[Here was a whole nation involved in actual rebellion against God: and one single individual betakes himself to prayer. What, it may be said, can a single individual do? Read the answer of God, and see. He replies, not, “I will pardon,” but, “I have pardoned:” “the very moment thou liftedst up thy voice, my hands were tied, and I could no longer persist in my resolution to destroy them [Note: Compare Daniel 9:20-21; Daniel 9:23.]. I have pardoned according to thy word, and to the full extent of thy petitions.” O, who after this will ever doubt the efficacy of prayer? If God answered so speedily the prayer of one on behalf of a rebellious nation, what will he not do for those who supplicate mercy for themselves? Will he ever cast out their prayer? No: let the whole universe know, that he is “a God that heareth prayer,” and that not even the vilest of the human race shall “ever seek his face in vain.”]


His mercy in forbearing vengeance—

[Consider the mercies which that nation had experienced, and the extent of that wickedness which they now committed; consider that they cast the most bitter reflections on God himself, and actually appointed a captain to lead them back to Egypt [Note: Nehemiah 9:17.], and were proceeding to murder those who exhorted them to obedience: could it be supposed that such persons should be spared, spared too after God had said he would instantly cut them off? Whom then will he not spare? Who, whilst on praying-ground, can be considered as beyond the reach of mercy? Let us not despair of any; nor let any despair of themselves: He is the same God as ever; “slow to anger, and of great kindness, and ready to repent him of the evil” which he has thought to inflict upon us, the very moment that he can do it in consistency with his own perfections.]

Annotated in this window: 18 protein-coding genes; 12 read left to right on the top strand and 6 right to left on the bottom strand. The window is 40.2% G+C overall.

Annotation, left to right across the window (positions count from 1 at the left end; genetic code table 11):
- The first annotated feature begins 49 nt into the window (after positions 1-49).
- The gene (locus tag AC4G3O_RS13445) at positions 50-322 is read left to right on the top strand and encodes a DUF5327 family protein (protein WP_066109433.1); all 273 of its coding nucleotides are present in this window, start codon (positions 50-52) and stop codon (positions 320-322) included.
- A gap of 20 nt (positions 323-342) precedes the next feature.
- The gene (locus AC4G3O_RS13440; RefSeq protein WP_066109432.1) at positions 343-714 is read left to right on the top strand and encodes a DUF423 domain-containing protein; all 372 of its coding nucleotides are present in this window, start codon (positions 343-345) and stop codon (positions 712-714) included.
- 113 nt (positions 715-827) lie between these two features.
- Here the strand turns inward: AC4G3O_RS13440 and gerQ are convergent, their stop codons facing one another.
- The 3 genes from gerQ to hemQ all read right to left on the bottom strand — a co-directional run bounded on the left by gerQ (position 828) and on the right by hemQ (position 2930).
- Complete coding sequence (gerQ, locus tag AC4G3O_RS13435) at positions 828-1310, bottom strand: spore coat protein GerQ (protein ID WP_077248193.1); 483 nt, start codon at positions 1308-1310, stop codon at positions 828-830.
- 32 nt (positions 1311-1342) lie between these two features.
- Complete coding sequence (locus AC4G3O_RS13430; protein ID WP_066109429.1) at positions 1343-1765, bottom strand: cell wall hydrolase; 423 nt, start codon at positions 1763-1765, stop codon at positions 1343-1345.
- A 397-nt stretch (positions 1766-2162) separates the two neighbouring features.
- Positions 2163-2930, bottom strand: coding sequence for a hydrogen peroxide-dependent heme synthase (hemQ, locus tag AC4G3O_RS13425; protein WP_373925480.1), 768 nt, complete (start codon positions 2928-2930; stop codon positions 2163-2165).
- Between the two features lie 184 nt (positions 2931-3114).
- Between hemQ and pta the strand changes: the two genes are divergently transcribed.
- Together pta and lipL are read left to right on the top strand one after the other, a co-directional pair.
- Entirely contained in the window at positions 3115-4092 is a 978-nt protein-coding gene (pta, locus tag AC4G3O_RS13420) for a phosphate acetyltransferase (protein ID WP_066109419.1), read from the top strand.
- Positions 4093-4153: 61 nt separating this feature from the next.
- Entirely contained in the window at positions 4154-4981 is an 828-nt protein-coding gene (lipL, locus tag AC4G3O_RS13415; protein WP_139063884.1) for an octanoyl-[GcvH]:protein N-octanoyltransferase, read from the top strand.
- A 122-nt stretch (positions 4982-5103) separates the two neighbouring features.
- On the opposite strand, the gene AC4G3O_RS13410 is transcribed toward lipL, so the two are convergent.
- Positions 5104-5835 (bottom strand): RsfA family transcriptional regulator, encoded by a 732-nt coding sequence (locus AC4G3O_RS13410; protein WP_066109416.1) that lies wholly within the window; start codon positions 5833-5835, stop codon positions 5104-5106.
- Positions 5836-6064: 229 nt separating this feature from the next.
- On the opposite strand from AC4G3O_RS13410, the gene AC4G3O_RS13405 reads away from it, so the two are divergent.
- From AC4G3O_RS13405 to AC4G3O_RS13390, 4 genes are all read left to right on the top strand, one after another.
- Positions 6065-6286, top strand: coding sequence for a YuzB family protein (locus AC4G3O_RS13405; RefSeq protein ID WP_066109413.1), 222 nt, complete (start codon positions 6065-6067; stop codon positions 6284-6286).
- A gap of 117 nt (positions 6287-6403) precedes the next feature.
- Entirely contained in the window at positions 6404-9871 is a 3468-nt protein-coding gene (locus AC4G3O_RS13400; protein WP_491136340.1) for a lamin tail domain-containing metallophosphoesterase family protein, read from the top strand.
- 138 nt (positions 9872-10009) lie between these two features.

His justice in punishing sin—

[Though he forbore to destroy the nation at large, he executed immediate vengeance on those who were the leaders and instigators of the rebellion [Note: ver. 36, 37.]. Nor were the people themselves left unpunished. They had expressed a wish that they had died in the wilderness: now God gave them their wish; and declared that not one of those who had rebelled against him should ever see the promised land. Forty days had been spent in searching the land of Canaan; and forty years were they condemned to bear their iniquities, till their carcasses should be consumed in the wilderness.